I came up with the first menu but the team has been constantly tweaking it since then. We always encourage our team to push forward with their ideas and feedback to improve our food. As for direction, we like our food simple but delicious. We try our best to bring consumers in Kuala Lumpur an authentic Southern fried chicken experience but with our own little twist.

Aesthetic plays a crucial role in shaping a boutique brand these days. How would you describe yours?

Our store’s concept is a blend between our take on a modern diner and the subway stations. In our early days, Fowlboys was a delivery-only brand, which means that our food spent a lot of its time in transit. So, We thought of paying homage to that in our store design.


It’s also safe to say that a strong online presence also contributes to Fowlboys’ growing influence.

For our social media, Fowlboys as a brand has always had a cheeky and fun character. We try to bring that out in our messaging by using what we hope are funny captions and relatable memes for our audience to engage with. Right now we just want to keep doing what we’re doing and hopefully grow Fowlboys towards the direction of being a household name in the near future.


After almost two years in business, what have been the most valuable lessons you’ve learned?

There have been so many lessons since we started but the one that stands out would be to prioritise the team’s well-being. Being a business born during the pandemic, everyone on the team had their share of troubles as they were getting the brand up and running. We learned that managing the team’s stress and pain points is crucial to the sustainability of Fowlboys.



A trip to the Big Apple could bring you more than just cool snaps for the ‘gram. In this case, it pretty much set Phil’s Pizza in motion. Inspired by New York’s 2 Bros. Pizza, co-founders Phillip Dominic and Sara Rashid adopt a similar affordable, by-the-slice pizza concept for their hot new pizzeria, offering local foodies the kind of flexibility that’s relatively foreign to the market.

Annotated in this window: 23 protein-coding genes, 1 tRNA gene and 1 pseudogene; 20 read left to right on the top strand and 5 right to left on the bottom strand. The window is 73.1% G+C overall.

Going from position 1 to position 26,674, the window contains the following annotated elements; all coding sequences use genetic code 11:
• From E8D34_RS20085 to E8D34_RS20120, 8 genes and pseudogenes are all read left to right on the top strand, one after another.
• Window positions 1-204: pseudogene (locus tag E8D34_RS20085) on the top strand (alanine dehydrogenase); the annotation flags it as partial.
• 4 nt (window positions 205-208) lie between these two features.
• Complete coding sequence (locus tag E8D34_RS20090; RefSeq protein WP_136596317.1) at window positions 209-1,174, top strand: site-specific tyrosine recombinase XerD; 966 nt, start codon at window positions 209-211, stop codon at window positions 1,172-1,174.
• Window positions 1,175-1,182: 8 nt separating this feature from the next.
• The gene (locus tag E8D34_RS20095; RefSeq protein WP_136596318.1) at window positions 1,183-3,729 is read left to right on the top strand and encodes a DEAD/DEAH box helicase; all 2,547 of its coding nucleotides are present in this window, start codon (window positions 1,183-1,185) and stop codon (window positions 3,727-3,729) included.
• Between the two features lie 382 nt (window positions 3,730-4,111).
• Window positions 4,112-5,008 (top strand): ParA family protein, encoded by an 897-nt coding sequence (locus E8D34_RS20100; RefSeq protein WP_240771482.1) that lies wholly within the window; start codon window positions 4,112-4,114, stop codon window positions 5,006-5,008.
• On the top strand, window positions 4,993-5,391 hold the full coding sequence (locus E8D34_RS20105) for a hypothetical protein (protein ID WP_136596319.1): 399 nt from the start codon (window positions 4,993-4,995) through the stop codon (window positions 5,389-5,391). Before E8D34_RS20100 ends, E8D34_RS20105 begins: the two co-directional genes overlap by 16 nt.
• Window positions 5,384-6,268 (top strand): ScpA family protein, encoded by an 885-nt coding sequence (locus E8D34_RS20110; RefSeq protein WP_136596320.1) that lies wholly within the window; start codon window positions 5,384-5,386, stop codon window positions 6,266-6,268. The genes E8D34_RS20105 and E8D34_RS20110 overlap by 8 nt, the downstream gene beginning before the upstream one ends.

How did you come up with the menu?

PD: It was quite spontaneous. I had nothing to do while quarantining at home, so I just wrote down eight flavours that I’d want to eat if I had a pizzeria—one of them being the Hot Wings pizza. I got the idea from the New York style hot wings but instead of Buffalo sauce, we drench the chicken in Lingham’s sauce.


How do you source your ingredients?

PD: We use pressed, semi-cooked tomatoes and blend them with other ingredients to create a unique flavour. We also use only American mozzarella cheese. For the base, we set the dough—made with semi-organic flour—aside for three days before we use it so that it’s well proofed and fermented.

What about the oven?

PD: Ours is an Italian-made electric oven with a stone base. We don’t use wood-fired oven because the pizza needs to bake longer than the standard Neapolitan ones. It has to bake for about seven minutes, unlike the Neapolitan, which takes just about one minute or so.


What is the bestselling pizza here and what makes it so?

SR: It’d have to be the Truffle pizza. I think what makes it a bestseller is that we’re selling it by the slice. Getting it from other pizzerias could put a dent in one’s wallet as they often sell it as a whole and truffle is an expensive food item. At Phil’s Pizza, we offer the same luxury at an accessible price point.


Tell us about your frozen pizza line.

SR: It was during the second lockdown that we thought it was time to experiment on it. The idea began to take off when we met the owner of this mart in Changkat by accident while putting up our posters and we told him about our plan. He was very interested in the idea and offered us a space.


Is it true that you craft your own soda too?

SR: Yes and it happened by chance as well. We couldn’t find a supplier that catered to our needs as we wanted something unique to our taste, so we started making our own. At the moment we have five varieties: peach, root beer, sour lime, elderflower and passion fruit—all made from our central kitchen.